• He gets upset when he thinks he's killed a human boy during the Battle of the Cowshed.  Shows he is compassionate.


  • Isn't very bright, and is easily manipulated by the pigs.
  • After the show trilas and executions, Boxer had doubts about the pigs' behaviour but he remains silent - continuing to believe in Napoleon.
  • He's a useful tool for the pigs - if Boxer's on their side then the others may follow more easily.
  • LOYAL: 'Napoleon is always right'
  • HARDWORKING:'I will work harder'
  • DIM-WITTED:'Not of first-rate intelligence'
27 of 58

Boxer - Proletariat

His dedication to the farm is his DOWNFALL.  Every time he witnesses a terrible event on the farm, he just works harder.  He overworks himself for the good of the farm.



When he collapses and is taken ill, he believes that he will get a happy retirement.

He thinks he is being sent to the vet fro treatment but Napoleon sells hims tothe knacker's yard so that the pigs canget more money for WHISKY.

He represents the Russian working class who worked hard in appalling conditions to try to achieve the unattainable goals set by the government, with no reward. 

An 'enormous beast' - revolution's most loyal disciple who is prepared to make HUGE sacrifices for the farm's success.  He represents the PROLETARIAT and their visions of a better world. 

28 of 58

Boxer - Proletariat

Passes on the pigs' teachings to other animals and is 'unfailing' in his attendance at the farm meetings. 

He gives up the hat he uses to protect him from the flies, unlike Mollie who holds on to her (useless) ribbons.

His strength and total commitment are vital to the success of the harvest - and revolution.

His integrity and honesty are shown by his defence of Snowball, which marks him out to Squealer.  His strength saves him from the dogs when they attack him at the show trial. 

Boxer insists on working until he sees the windmill rebuilt.

He believes the pigs' promises of a happy retirement but is sold to the knacker. 

One of the characters that we feel the most sympathy for in the book.  Loyal and dedicated follower of an ideal he does not fully understand.  His lack of intelligence and unquestioning trust in the pigs mean he is easily exploited by them.  At the pigs' banquet they TOAST HIM WITH WHISKY - bought with the proceeds of his death. Used to their adv even when DEAD!!!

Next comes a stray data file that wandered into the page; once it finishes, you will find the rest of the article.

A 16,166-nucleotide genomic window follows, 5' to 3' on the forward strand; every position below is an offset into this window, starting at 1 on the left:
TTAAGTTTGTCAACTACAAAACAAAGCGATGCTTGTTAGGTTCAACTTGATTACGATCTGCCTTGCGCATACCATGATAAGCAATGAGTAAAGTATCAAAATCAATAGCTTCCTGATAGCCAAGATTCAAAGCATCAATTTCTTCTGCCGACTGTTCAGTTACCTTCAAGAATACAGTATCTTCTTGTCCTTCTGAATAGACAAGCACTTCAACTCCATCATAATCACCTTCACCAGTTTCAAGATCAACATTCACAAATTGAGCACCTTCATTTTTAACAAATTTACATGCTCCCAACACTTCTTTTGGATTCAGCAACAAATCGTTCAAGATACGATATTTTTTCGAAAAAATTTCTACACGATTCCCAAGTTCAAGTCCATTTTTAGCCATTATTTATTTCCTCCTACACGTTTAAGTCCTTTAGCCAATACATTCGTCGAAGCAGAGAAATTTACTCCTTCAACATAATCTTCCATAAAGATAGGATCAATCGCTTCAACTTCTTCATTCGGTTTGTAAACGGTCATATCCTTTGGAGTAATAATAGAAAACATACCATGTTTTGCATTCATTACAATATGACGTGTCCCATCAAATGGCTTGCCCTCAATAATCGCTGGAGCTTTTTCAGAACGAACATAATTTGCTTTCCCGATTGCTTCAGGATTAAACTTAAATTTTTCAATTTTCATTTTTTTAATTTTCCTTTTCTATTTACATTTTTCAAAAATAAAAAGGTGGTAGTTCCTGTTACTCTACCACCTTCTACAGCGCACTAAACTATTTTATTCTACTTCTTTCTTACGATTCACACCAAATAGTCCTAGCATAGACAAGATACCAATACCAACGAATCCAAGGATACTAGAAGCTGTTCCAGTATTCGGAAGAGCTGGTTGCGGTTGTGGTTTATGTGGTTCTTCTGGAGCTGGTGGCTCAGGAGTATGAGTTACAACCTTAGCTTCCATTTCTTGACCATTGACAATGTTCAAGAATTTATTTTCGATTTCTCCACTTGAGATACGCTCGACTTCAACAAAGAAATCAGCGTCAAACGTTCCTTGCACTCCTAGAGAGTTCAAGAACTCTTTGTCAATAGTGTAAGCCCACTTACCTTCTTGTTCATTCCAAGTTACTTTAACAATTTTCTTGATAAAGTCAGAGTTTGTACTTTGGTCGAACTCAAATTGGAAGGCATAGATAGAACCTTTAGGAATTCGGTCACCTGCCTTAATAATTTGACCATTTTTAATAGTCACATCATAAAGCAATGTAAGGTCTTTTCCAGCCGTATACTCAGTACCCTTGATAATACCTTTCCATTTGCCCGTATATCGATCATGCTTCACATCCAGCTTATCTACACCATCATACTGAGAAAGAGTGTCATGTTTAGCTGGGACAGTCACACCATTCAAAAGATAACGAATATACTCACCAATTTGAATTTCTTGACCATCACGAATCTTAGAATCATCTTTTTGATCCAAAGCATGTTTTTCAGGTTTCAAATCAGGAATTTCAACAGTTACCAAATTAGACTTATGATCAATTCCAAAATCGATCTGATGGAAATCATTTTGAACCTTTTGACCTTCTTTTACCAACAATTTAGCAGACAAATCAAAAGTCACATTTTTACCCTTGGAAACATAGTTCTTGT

29 of 58

Boxer - Proletariat

At first, things seem to be going well. He's a hard worker, making "I will work harder" into his personal motto (3.3). He's a brave fighter, and the narrator tells us that, during the Battle of the Cowshed, "the most terrifying spectacle of all was Boxer, rearing up on his hind legs and striking out with his great iron-shod hoofs like a stallion" (4.8).

But it's not enough to keep him safe. At the beginning of the novel, Old Major warns Boxer that he's disposable: "the very day that those great muscles of yours lose their power, Jones will send you to the knacker, who will cut your throat and boil you down for the fox-hounds" (1.10). Boxer can see that—but once Jones is forced off the farm, Boxer thinks the threat is gone. He's just not smart enough to see that he's got a whole new species to worry about.

Boxer worries about the farm, but he's not smart enough to figure things out on his own. Instead of thinking for himself, he decides to be loyal no matter what—to follow the Party (as in, Communist Party) line. Like, after Snowball is sent into exile, Boxer tries to think things over for himself, but all he can come up with is, "If Comrade Napoleon says it, it must be right," and he takes up a new personal motto: "Napoleon is always right" (5.22).

30 of 58

Boxer - Proletariat

Because the other animals admire Boxer's work ethic, they follow his lead. When Napoleon begins executing other animals, Boxer can only say, "I would not have believed that such things could happen on our farm. It must be due to some fault in ourselves. The solution, as I see it, is to work harder" (7.28). When the going gets tough, Boxer… falls back on simple mottos. He has no other option.

By the end of the novel, Boxer has worked so hard for the Rebellion that he's worked himself to death. He's so weak from starvation and trying to rebuild the windmill that he's useless. The pigs send him off to be slaughter, and he's too weak to fight back: